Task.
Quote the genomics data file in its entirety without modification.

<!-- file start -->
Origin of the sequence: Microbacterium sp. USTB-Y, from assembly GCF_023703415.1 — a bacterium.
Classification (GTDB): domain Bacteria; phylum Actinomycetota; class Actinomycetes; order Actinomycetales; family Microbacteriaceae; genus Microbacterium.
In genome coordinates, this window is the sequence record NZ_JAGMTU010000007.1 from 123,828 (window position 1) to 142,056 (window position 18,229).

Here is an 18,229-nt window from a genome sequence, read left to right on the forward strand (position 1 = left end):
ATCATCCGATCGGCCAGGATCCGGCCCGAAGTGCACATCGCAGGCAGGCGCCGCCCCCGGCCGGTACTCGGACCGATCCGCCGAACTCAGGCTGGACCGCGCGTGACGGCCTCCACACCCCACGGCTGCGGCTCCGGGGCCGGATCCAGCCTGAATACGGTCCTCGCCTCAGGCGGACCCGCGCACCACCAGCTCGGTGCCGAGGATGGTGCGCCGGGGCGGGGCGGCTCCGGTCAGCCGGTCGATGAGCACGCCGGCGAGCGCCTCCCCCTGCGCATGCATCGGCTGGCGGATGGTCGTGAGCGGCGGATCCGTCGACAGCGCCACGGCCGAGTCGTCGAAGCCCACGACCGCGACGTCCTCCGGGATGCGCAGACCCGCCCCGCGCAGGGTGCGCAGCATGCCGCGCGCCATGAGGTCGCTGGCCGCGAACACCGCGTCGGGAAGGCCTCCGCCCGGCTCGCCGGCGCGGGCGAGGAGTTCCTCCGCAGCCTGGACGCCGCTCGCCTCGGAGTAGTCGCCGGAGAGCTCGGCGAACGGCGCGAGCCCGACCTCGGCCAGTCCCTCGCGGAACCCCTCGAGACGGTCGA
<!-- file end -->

Origin of the sequence: Microbacterium sp. USTB-Y, from assembly GCF_023703415.1 — a bacterium.
Classification (GTDB): domain Bacteria; phylum Actinomycetota; class Actinomycetes; order Actinomycetales; family Microbacteriaceae; genus Microbacterium.
In genome coordinates, this window is the sequence record NZ_JAGMTU010000007.1 from 123,828 (window position 1) to 142,056 (window position 18,229).

Here is an 18,229-nt window from a genome sequence, read left to right on the forward strand (position 1 = left end):
ATCATCCGATCGGCCAGGATCCGGCCCGAAGTGCACATCGCAGGCAGGCGCCGCCCCCGGCCGGTACTCGGACCGATCCGCCGAACTCAGGCTGGACCGCGCGTGACGGCCTCCACACCCCACGGCTGCGGCTCCGGGGCCGGATCCAGCCTGAATACGGTCCTCGCCTCAGGCGGACCCGCGCACCACCAGCTCGGTGCCGAGGATGGTGCGCCGGGGCGGGGCGGCTCCGGTCAGCCGGTCGATGAGCACGCCGGCGAGCGCCTCCCCCTGCGCATGCATCGGCTGGCGGATGGTCGTGAGCGGCGGATCCGTCGACAGCGCCACGGCCGAGTCGTCGAAGCCCACGACCGCGACGTCCTCCGGGATGCGCAGACCCGCCCCGCGCAGGGTGCGCAGCATGCCGCGCGCCATGAGGTCGCTGGCCGCGAACACCGCGTCGGGAAGGCCTCCGCCCGGCTCGCCGGCGCGGGCGAGGAGTTCCTCCGCAGCCTGGACGCCGCTCGCCTCGGAGTAGTCGCCGGAGAGCTCGGCGAACGGCGCGAGCCCGACCTCGGCCAGTCCCTCGCGGAACCCCTCGAGACGGTCGA